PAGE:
The salon features a large welcome lobby that promotes a sense of community with seating, a coffee & alcohol bar, makeup and beauty service stations, expanded retail, and a new “try-me bar” concept to showcase featured products. The hair salon, previously comprised of closed individual bays separated by tall casework, has been opened up to enable artists and clients to interact and share ideas, stories and inspiration, with the color-mixing bar as the focal point where clients can now sit and observe the artists at work. The spa and nail salon have their own quieter, more private lobby, located behind closed doors to create a calm and relaxing ambiance. The salon also features a flex space, a 560 SF room for a rotating series of social events, yoga, pop up retail and more.
Factory No. 6 Stair Detail
Factory No. 6 is a historic, late 20C. structure originally built as a shoe factory and most recently renovated as a creative office building. The renovations consisted mostly of restorations to the building’s interiors in order to reveal its authentic structure, materials and details. Original wood floors were uncovered and lightly refinished, ceilings were exposed and years and layers of drywall, vinyl tile and wood paneling removed. Some of the original Industrial Revolution Era iron line shaft and leather belt machinery remains.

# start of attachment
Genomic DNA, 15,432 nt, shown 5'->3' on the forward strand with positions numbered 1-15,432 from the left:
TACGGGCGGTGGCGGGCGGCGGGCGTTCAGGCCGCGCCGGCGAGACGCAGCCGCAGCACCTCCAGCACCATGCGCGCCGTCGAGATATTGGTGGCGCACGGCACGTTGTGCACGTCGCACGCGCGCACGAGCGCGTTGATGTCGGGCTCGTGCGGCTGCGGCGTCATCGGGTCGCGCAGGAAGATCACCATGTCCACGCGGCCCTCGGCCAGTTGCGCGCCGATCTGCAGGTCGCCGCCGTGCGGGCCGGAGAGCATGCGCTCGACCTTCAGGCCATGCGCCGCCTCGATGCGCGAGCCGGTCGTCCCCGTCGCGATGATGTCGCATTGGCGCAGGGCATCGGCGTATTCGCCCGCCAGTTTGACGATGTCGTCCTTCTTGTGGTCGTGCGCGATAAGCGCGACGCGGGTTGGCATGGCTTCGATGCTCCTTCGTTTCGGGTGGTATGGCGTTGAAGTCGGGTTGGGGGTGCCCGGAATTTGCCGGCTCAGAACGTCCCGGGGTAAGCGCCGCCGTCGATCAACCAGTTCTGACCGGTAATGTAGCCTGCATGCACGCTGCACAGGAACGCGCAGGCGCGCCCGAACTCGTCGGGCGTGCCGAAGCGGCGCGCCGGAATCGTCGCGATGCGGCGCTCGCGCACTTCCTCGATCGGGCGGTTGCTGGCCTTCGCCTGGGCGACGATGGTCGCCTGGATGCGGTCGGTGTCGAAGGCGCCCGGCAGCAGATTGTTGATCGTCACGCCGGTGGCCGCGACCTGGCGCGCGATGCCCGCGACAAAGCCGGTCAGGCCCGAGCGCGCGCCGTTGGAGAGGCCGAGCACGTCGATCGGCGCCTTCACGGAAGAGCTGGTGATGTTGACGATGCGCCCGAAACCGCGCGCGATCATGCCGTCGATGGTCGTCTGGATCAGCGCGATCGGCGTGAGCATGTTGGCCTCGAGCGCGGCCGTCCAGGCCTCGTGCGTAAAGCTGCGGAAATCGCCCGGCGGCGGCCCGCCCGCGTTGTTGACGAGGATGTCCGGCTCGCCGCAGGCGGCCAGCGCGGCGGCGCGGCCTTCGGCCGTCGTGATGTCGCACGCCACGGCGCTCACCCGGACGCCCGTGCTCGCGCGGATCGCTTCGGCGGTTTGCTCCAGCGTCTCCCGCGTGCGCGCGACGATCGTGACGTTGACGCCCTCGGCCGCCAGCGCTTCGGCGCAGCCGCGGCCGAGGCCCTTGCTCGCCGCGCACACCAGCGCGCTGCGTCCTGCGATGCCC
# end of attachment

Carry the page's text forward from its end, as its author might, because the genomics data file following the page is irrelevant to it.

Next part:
Just as the original structure was modified over many decades (a rear “L” shaped addition, a 4th floor extension) the current owner/architect has made certain modifications to the building where necessary and in ways true to its raw, industrial aesthetic. An example is this simple hot rolled steel stair railing detail fabricated to integrate into the existing single-run central stair. The unfinished steel plate was cut, bent, and welded into 3 components and then bolted to the existing stair structure. It supports an extension of the original pinewood handrail as it terminates at the ground floor. A steel plate brace is connected and bolted to the existing stair riser to stabilize the 550 lb. plate.
The Townhaus is a high-end residential townhouse project located in a historic, urban neighborhood of Columbus near downtown and adjacent to Nationwide Children’s Hospital, a major employer of the area.